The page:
The funniest lines usually are delivered with straight face and serious tone, and that’s how Kansas basketball coach Bill Self communicated his best quip Thursday during Media Day.
“The twins last year — I don’t know if you guys ever noticed this — they could be frustrating at times,” Self said of Marcus and Markieff Morris.
The coach went on to say that for freshmen the Philadelphia natives actually had good years, but were plagued by inconsistency. Self’s help has arrived.
“One thing that will force them to be more consistent is Thomas Robinson because he’s got a motor, and if they’re not playing at full speed, he’ll run through them or around them,” Self said.
Through them speaks to Robinson’s power, around them to his speed. Most of all, they both speak to his energetic presence, his drive.
Speaking more like a man than a teenager, Robinson came across as someone who took very seriously the role of being the man of the house, a man who takes a professional approach to what he hopes will be his future profession, a man who wants to make a better life for his mother and 6-year-old sister.
A 6-foot-9, 230-pound freshman power forward from Washington, D.C., Robinson has plenty to learn about basketball and has the right approach down. He knows the best way to help his career is to help his team. He understands that minutes are earned, not given. He knows he doesn’t know as much as his coaches and more experienced teammates.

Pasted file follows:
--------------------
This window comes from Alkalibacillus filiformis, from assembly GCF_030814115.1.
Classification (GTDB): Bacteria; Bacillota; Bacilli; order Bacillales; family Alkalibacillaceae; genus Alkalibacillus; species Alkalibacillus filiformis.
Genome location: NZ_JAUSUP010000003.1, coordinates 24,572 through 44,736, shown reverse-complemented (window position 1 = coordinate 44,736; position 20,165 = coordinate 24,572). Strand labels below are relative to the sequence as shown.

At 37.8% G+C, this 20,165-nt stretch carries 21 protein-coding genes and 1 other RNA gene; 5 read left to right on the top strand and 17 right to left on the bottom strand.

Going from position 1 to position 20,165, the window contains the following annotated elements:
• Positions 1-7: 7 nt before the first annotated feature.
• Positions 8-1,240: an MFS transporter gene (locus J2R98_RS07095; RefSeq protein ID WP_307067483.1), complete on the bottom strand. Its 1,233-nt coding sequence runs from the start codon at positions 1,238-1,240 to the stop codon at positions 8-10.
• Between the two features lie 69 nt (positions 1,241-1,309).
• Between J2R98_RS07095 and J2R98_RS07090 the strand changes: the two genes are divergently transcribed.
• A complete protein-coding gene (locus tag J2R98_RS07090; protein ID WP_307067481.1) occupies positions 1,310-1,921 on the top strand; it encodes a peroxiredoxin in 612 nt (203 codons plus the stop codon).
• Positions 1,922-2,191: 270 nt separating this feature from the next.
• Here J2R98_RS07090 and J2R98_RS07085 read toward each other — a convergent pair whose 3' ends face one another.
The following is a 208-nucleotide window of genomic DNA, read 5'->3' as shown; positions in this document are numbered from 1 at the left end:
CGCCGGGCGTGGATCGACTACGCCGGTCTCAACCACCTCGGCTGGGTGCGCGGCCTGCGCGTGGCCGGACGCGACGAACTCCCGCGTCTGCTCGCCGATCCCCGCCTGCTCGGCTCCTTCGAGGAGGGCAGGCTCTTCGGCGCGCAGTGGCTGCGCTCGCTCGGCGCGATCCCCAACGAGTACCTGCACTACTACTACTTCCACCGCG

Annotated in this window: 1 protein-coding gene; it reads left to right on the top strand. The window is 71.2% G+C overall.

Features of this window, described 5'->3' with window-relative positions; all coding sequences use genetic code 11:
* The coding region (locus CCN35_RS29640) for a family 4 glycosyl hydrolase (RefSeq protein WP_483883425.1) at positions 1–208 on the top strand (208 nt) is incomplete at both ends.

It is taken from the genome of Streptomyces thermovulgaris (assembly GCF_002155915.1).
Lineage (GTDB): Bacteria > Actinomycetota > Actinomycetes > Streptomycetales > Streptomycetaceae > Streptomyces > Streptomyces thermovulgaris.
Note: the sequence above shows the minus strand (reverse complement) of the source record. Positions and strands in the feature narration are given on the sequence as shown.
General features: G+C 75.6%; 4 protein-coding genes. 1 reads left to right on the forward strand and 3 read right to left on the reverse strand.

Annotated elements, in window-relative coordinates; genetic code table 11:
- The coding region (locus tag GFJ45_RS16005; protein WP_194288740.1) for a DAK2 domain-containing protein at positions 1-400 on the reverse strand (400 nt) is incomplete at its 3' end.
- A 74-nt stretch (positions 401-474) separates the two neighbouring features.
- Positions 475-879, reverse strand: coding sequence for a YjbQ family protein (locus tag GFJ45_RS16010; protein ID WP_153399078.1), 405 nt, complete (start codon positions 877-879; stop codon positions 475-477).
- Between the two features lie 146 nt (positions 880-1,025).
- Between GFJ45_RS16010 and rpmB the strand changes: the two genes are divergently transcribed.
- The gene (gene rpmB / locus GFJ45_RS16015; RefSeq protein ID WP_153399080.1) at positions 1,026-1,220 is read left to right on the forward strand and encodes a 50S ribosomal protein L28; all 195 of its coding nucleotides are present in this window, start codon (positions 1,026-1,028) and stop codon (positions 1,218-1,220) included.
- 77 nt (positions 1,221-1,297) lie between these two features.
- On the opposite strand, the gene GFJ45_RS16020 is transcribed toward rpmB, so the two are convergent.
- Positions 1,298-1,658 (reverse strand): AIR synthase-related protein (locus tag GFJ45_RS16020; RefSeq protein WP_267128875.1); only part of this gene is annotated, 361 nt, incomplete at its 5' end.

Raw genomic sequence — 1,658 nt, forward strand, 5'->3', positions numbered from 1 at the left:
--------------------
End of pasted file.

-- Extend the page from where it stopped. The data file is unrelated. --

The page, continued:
Home is behind him, opportunity upon him. He’s not about to blow the chance he has earned.
“My home is what made me as a person,” Robinson said. “My city is what made me as a person. Seeing the things I saw there growing up is what made me as a person. For me to come out of it to go to college is going to be great for me.”
What was it like growing up in the southeast quadrant of D.C.?
“It is what you make it,” he said. “Make the best of your situation. It was my mom, my little sister and me. We made the best of our situation.”
Now he has left them, with the goal of helping them in the long run. In KU, he has found the most fertile soil in the nation for a young post player. He learns from a position coach, Danny Manning, who mentally was to big men what Magic Johnson was to point guards.
“A genius,” Robinson said of Manning. “He’s a genius down low. He doesn’t want you to go fast at first. He wants you to learn it, perfect it, then comes a time when you can go full speed. He’s all about footwork.”
In practice, Robinson will play either with or against four talented post players (Cole Aldrich, the twins, Jeff Withey) who feature different styles.
“I have no excuse,” Robinson said. “I have no excuse. I have it all right here. That’s what appealed to me. I have all the resources. Everything for me to achieve is right here. I have D. Manning. I have players older than me who are good at it. With D. Manning on my side, I don’t think I can lose. I’m learning things from him I’ve never even seen when it comes to rebounding and playing down low in the post. I have no reason not to succeed.”
Athletes whose attitudes don’t need to be coached up tend to improve at a rapid rate.